9. Corporation • Corporation is “an artificial being, invisible, intangible, and existing only in the contemplation of the law.” • Corporation can individually sue and be sued, purchase, sell or own property, and its personnel are subject to criminal punishment for crimes committed in the name of the corporation. • Corporation is legally owned by its current stockholders. • The Board of directors are elected by the firm’s shareholders. One responsibility of the board of directors is to appoint the senior management of the firm. FIN3000, Liuren Wu

  10. Corporation Pros & Cons • Advantages • Liability of owners limited to invested funds • Life of corporation is not tied to the owner • Easier to transfer ownership • Easier to raise Capital • Disadvantages • Greater regulation • Double taxation of dividends FIN3000, Liuren Wu

  11. Hybrid Organizations • These organizational forms provide a cross between a partnership and a corporation. • Limited liability company (LLC) combines the tax benefits of a partnership (no double taxation of earnings) and limited liability benefit of corporation (the owner’s liability is limited to what they invest). • S-type corporation provides limited liability while allowing the business owners to be taxed as if they were a partnership – that is, distributions back to the owners are not taxed twice as is the case with dividends in the standard corporate form. FIN3000, Liuren Wu

  12. FIN3000, Liuren Wu

  13. The Goal of the Financial Manager • The goal of the financial manager must be consistent with the mission of the corporation. • To maximize firm value shareholder’s wealth (as measured by share prices). • While managers have to cater to all the stakeholders (such as consumers, employees, suppliers etc.), they need to pay particular attention to the owners of the corporation, i.e., shareholders. • If managers fail to pursue shareholder wealth maximization, they will lose the support of investors and lenders. The business may cease to exist and ultimately, the managers will lose their jobs! FIN3000, Liuren Wu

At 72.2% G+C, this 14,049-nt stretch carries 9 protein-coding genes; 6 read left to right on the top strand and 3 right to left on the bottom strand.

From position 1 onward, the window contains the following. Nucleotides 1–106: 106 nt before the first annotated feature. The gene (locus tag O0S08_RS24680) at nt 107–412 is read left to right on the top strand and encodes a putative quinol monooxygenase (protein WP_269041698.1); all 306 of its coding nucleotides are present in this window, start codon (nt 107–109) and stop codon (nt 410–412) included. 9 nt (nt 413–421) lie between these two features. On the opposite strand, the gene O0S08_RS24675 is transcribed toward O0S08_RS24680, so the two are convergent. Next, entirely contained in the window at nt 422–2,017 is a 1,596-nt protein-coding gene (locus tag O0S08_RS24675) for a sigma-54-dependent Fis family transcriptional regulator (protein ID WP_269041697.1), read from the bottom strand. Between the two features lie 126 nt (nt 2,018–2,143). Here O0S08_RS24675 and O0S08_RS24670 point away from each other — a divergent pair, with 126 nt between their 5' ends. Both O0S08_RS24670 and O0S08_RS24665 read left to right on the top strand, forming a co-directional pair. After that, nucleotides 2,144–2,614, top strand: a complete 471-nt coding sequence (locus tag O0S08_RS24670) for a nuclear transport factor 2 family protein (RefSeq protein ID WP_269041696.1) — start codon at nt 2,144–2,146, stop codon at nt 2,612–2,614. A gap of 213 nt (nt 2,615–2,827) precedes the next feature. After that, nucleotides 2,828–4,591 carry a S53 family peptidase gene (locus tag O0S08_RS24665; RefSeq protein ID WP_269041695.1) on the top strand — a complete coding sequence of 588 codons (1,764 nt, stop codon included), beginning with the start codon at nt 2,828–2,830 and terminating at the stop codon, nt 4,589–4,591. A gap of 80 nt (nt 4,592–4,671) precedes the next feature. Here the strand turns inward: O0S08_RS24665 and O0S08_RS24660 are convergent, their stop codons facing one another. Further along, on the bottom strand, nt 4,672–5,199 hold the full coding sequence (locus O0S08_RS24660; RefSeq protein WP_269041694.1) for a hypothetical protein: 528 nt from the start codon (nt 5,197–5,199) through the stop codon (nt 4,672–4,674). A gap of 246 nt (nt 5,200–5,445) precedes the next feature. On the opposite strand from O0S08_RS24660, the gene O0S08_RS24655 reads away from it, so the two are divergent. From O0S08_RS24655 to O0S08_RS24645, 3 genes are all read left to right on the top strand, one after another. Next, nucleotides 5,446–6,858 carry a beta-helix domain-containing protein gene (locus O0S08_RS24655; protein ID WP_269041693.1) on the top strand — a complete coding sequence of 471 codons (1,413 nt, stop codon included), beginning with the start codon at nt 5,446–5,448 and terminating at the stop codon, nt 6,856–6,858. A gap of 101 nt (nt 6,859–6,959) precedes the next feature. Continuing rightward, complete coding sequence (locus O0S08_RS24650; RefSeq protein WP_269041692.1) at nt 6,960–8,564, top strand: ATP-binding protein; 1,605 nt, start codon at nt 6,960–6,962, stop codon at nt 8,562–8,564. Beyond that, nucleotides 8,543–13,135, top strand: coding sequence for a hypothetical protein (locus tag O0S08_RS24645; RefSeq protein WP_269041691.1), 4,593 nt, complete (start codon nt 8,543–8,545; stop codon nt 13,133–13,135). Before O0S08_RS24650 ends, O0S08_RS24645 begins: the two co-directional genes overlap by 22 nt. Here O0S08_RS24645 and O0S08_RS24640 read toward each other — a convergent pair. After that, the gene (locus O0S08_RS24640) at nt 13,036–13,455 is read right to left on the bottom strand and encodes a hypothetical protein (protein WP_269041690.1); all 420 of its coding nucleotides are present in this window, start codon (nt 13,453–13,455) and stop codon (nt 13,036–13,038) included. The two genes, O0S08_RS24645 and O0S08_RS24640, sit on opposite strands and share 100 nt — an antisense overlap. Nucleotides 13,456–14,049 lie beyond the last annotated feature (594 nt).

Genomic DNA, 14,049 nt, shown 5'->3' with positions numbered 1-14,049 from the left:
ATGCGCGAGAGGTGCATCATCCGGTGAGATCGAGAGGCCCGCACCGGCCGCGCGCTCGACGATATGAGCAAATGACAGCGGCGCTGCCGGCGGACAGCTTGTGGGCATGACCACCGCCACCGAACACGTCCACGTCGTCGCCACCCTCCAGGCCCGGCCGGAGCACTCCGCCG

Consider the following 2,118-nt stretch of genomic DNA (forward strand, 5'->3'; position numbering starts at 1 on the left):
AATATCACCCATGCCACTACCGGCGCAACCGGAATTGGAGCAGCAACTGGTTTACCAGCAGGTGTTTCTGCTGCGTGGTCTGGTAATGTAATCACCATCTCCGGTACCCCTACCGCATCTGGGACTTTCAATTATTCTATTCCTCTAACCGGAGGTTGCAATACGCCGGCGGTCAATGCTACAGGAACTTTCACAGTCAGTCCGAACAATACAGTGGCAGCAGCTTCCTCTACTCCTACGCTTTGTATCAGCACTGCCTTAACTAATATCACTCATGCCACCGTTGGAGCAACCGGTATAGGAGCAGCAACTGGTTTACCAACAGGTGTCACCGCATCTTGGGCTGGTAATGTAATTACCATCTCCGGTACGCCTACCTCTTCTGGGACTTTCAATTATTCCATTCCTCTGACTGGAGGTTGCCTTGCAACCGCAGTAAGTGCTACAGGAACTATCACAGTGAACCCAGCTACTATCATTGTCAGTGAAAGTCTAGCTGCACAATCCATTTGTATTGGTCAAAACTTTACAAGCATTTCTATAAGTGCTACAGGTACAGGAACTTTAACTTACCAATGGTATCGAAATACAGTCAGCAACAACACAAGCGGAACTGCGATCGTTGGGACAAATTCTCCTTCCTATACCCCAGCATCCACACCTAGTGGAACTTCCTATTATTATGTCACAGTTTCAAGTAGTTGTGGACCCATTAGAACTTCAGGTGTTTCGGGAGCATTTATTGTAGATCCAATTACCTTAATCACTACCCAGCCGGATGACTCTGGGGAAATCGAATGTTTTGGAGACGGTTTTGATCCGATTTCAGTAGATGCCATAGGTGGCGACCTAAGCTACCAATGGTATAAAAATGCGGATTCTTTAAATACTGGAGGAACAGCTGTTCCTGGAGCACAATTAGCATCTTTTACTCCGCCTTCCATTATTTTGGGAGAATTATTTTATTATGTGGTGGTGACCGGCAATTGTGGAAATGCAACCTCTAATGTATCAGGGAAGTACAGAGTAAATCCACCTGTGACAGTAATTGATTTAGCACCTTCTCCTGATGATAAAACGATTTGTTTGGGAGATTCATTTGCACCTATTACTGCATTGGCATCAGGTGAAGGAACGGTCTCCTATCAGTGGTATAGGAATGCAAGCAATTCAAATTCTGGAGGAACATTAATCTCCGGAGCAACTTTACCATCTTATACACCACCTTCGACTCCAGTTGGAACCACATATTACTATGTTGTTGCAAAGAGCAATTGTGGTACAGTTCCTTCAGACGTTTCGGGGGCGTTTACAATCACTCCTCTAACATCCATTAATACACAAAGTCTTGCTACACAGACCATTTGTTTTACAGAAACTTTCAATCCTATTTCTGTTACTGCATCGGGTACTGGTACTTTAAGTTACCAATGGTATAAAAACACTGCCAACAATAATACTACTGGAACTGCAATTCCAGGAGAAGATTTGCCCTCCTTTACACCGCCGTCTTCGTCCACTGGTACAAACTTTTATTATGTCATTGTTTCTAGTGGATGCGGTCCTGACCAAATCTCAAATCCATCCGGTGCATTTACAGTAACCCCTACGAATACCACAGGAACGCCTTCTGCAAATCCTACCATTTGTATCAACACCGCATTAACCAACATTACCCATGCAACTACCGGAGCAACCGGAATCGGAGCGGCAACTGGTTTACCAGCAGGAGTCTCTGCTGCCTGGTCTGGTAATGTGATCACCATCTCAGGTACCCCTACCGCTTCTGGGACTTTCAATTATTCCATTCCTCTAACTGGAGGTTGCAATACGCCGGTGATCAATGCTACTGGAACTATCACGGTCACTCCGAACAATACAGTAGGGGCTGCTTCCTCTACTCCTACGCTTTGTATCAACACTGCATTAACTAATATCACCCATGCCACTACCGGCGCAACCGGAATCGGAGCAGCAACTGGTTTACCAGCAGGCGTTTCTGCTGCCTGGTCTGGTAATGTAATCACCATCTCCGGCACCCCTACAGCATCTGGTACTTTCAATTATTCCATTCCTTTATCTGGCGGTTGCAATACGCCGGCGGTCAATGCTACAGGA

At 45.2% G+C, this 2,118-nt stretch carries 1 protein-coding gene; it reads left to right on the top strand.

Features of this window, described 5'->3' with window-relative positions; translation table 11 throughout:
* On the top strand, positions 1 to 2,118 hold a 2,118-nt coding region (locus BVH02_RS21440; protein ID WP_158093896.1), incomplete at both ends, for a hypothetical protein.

14. Corporate Mission Statements: Examples • “To achieve sustainable growth, we have established a vision with clear goals: Maximizing return to shareholders while being mindful of our overall responsibilities” (part of Coca-Cola’s mission statement) • “Our final responsibility is to our stockholders …when we operate according to these principles, the stockholders should realize a fair return” (part of Johnson & Johnson’s credo) • “Optimize for the long-term rather than trying to produce smooth earnings for each quarter” -- Google. FIN3000, Liuren Wu

  15. The Four Basic Principles of Finance • Money has a time value. • A dollar received today is more valuable than a dollar received in the future (due to interests, investment returns,…) • There is a risk-return trade-off. • One shall take extra risk only if one expects to be compensated for extra return. • Cash flows are the source of value. • Profit is an accounting concept designed to measure a business’s performance over an interval of time. • Cash flow is the amount of cash that can actually be taken out of the business over this same interval. • Market prices reflect information. • Investors respond to new information by buying and selling their investments. FIN3000, Liuren Wu